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Showing posts from November, 2010

The flaw has prompted the company to consider changes in its development process

The recent WSJ article on banks releasing mobile banking software that stores user names, passwords and bank accounts unencrypted on phones has opened up a sore topic for me.Apparently we have very, very large corporations chocked full of highly paid analysts, architects, developers and QA staff believing that it is perfectly OK to store banking credentials in plain text on a mobile device a decade into the 21st century. Something is broke. Possibilities include:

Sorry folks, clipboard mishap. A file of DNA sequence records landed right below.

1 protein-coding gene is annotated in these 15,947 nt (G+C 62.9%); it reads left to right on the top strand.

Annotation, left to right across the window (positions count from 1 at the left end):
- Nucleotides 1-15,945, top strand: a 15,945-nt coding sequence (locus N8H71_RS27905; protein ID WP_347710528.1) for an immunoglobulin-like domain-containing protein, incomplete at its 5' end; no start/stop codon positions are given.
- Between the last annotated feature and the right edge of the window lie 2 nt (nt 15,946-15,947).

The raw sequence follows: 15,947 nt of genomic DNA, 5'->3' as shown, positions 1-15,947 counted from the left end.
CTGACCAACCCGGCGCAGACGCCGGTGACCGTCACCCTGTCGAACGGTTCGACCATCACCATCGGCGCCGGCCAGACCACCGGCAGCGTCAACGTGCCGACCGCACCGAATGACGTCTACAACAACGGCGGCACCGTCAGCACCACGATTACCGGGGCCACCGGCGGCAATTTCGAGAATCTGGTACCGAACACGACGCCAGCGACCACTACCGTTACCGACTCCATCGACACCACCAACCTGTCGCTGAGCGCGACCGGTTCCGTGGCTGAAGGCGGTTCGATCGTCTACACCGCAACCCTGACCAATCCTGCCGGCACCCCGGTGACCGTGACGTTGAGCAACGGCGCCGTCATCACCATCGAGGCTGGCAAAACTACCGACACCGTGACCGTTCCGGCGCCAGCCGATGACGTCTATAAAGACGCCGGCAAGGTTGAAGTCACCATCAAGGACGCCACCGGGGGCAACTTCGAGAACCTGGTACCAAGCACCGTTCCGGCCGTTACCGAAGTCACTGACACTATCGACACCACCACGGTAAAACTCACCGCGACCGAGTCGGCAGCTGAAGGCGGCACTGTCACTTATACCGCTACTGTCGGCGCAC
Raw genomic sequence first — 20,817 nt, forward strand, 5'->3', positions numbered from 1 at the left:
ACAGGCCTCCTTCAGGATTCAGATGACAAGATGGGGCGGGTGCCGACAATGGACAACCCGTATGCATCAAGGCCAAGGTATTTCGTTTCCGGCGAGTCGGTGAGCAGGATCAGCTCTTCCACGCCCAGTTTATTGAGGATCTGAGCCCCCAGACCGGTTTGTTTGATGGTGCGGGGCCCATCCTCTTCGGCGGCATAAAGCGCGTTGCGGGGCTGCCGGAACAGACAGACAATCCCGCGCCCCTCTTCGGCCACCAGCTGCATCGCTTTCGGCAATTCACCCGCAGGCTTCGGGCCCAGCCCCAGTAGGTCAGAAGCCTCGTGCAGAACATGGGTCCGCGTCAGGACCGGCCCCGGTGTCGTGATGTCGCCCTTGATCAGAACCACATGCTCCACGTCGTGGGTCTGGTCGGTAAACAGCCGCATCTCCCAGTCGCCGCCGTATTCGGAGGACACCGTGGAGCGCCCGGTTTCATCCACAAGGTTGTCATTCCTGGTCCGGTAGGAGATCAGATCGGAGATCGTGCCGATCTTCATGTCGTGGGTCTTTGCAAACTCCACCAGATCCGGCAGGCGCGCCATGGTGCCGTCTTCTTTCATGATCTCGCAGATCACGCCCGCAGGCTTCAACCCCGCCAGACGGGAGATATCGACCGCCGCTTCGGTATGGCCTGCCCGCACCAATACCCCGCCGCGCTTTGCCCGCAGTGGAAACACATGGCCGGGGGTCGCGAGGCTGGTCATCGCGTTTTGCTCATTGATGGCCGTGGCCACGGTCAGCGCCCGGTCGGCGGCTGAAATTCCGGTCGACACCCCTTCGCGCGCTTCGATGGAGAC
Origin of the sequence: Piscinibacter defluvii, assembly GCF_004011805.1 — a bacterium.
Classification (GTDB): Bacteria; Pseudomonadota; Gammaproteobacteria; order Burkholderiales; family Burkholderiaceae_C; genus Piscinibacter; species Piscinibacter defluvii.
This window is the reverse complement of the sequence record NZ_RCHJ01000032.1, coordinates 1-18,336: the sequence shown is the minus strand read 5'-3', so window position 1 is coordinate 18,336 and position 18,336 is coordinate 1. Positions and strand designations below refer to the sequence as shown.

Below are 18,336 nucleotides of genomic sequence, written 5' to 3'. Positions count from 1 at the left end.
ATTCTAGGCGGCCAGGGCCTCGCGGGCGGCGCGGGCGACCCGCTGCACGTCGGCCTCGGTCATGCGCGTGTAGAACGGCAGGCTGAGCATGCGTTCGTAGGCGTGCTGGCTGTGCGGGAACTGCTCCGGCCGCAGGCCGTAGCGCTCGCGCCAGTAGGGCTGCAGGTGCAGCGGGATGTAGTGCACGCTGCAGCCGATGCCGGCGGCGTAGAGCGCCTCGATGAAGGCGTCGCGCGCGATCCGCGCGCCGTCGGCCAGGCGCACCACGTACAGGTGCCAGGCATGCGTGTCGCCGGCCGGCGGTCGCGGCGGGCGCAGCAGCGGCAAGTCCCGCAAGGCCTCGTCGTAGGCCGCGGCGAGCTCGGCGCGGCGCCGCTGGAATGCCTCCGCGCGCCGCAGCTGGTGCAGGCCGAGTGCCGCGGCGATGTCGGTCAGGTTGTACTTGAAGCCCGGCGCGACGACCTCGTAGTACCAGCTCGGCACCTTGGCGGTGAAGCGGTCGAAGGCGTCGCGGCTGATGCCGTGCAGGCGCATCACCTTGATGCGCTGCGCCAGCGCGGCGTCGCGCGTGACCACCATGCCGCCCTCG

the bank's analysts, architects, developers and QA staff are unaware of the state of application security in the 21st century. They have no idea that a fraction of the worlds population enjoys compromising other peoples systems and they use the information to steal peoples money.  In other words  - they are unconscious of the environment to which they are deploying their application. They are sufficiently unconscious of their environment that they didn't know that there may be some sort of best practice on the storage…